We will pay for this one way or another. We will pay to reduce greenhouse-gas emissions today, and we’ll have to take an economic hit of some kind. Or we will pay the price later in military terms. And that will involve human lives. There will be a human toll. There is no way out of this that does not have real costs attached to it.
–General Anthony C. “Tony” Zinni, USMC (Ret.), former commander in chief, U.S. Central Command, National Security and Climate Change, April 2007
The National Security and Climate Change study is sixty-two pages long and very well sourced, but it doesn’t really offer scenarios. It covers all the bad things that may happen if global warming progresses past a certain point, region by region, but it doesn’t even specify what that point is. Indeed, it resembles a more concise version of all the books that have been published by various luminaries over the past couple of years rehearsing all the undesirable things that will happen to us if we don’t pull our socks up and deal with global warming: a dab of science, a shopping list of small and large disasters in no particular order (not even in a likely time sequence), and a good deal of exhortation to take this seriously.
The real point of the exercise was probably to persuade a largely military audience of the importance of climate change by having the retired generals and admirals give it their imprimatur. A panel of experts wrote the actual report, but the senior officers were each given an entire page to express their views on the contents and the topic – and it is their testimony that is the heart of the matter. They are intelligent men of considerable experience, so they offer coherent and convincing testimony. But they are clearly selling something.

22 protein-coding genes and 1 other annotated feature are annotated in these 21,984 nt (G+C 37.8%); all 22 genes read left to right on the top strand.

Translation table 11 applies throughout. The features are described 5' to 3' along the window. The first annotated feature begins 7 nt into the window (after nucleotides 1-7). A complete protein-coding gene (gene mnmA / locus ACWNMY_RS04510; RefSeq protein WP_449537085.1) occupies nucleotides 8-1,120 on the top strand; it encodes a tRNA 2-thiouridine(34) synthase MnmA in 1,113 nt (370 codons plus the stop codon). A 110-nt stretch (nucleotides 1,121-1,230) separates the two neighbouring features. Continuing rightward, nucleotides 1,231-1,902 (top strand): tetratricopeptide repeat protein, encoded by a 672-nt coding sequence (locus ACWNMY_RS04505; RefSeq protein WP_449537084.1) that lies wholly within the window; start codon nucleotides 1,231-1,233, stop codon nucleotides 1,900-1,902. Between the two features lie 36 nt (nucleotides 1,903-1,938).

People are saying they want to be convinced, perfectly. They want to know the climate science projections with 100 percent certainty. Well, we know a great deal, and even with that, there is still uncertainty. But the trend line is very clear. We never have 100 percent certainty. We never have it. If you wait till you have 100 percent certainty, something bad is going to happen on the battlefield. That’s something we know. You have to act with incomplete information. You have to act based on the trend line . . .
The situation, for much of the Cold War, was stable. And the challenge was to keep it stable, to stop the catastrophic event from happening. We spent billions on that strategy. Climate change is exactly the opposite. We have a catastrophic event that appears to be inevitable. And the challenge is to stabilize things – to stabilize carbon in the atmosphere. Back then, the challenge was to stop a particular action. Now, the challenge is to inspire a particular action. We have to act if we’re to avoid the worst effects.